How Gravitational Waves Work (Infographic)

Moving masses generate waves of gravitational radiation that stretch and squeeze space-time.
(Image credit: Karl Tate/

Einstein's general theory of relativity suggests, among other things, that masses in space distort the geometry of space-time. In addition, moving objects emit waves of gravitational radiation that carry energy away into space.

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Gravity is the weakest of the fundamental forces, and the effects of gravitational waves are also weak. The waves squeeze and stretch space as they pass, but the effect is sub-atomically small.

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The effects of gravitational waves had been observed indirectly by studying binary pulsars. These are pairs of dense neutron stars that orbit each other. As they orbit, they disturb the space-time around them. They give off energy in the form of gravitational waves.  This loss of energy causes the neutron stars’ orbits to decay. The decrease in orbital speed can be detected from Earth.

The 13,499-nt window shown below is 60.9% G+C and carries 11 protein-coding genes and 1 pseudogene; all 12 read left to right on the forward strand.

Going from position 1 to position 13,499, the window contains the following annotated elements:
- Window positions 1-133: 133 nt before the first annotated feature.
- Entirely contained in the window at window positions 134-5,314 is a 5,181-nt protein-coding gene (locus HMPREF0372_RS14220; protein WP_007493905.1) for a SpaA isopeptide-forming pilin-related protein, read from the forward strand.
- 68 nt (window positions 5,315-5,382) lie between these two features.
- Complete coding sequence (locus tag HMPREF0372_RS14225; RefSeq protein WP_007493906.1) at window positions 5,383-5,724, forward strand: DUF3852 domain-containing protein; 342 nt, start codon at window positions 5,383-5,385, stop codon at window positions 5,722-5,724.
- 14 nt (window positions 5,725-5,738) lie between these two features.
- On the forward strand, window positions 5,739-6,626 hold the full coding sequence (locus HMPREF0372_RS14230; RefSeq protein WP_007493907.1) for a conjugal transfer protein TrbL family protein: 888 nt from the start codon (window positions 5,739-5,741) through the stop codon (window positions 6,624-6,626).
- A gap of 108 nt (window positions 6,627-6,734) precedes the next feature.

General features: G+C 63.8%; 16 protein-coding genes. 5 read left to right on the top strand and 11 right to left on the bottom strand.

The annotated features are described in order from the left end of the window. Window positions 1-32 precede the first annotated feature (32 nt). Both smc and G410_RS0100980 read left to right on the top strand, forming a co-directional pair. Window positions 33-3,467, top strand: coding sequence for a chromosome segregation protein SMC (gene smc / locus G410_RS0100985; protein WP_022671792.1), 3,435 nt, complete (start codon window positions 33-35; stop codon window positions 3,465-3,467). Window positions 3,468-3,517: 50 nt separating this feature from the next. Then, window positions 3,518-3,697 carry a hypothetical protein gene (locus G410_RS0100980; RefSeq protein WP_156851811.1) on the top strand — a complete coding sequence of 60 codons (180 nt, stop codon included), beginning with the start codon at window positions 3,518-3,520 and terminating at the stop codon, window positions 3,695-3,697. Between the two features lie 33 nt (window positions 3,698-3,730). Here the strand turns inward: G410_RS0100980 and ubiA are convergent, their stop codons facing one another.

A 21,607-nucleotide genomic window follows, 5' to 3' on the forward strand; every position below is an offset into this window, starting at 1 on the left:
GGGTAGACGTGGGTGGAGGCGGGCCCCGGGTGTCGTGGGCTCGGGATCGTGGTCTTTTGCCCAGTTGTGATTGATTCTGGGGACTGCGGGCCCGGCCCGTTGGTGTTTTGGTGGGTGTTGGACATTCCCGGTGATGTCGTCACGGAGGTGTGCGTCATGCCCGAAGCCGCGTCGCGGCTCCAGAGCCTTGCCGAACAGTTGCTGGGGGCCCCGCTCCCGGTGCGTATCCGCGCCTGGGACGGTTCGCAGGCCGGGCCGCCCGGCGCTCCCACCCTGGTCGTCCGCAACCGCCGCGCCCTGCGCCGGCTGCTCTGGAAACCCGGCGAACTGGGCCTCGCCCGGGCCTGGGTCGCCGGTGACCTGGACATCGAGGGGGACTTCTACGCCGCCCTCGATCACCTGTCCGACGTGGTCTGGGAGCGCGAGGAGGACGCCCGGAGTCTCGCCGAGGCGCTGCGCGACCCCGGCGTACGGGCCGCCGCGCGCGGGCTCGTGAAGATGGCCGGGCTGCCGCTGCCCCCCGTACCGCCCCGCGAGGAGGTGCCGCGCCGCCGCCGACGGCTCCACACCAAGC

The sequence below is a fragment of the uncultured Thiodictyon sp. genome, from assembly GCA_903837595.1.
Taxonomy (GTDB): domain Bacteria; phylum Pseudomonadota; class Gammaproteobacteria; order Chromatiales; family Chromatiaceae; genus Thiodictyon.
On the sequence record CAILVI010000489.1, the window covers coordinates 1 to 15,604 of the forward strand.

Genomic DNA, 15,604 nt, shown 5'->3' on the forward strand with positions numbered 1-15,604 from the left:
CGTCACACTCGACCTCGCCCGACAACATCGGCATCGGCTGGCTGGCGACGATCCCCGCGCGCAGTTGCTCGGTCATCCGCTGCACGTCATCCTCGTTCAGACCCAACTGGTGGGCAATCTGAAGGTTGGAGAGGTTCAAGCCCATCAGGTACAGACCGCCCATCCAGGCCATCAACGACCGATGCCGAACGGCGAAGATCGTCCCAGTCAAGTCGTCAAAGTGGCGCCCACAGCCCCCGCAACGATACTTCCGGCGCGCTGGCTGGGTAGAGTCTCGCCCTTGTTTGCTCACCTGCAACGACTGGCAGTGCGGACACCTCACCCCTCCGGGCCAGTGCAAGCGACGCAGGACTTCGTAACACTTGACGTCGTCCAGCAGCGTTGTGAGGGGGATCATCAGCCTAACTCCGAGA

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In 2014, the Harvard-Smithsonian Center for Astrophysics announced the first direct evidence for gravitational waves. By examining the map of Cosmic Microwave Background radiation, astronomers found a faint but distinctive curling pattern. This pattern is thought to have been generated by gravitational waves when the universe inflated a tiny fraction of a second after the Big Bang.

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Karl Tate contributor

Karl's association with goes back to 2000, when he was hired to produce interactive Flash graphics. From 2010 to 2016, Karl worked as an infographics specialist across all editorial properties of Purch (formerly known as TechMediaNetwork).  Before joining, Karl spent 11 years at the New York headquarters of The Associated Press, creating news graphics for use around the world in newspapers and on the web.  He has a degree in graphic design from Louisiana State University and now works as a freelance graphic designer in New York City.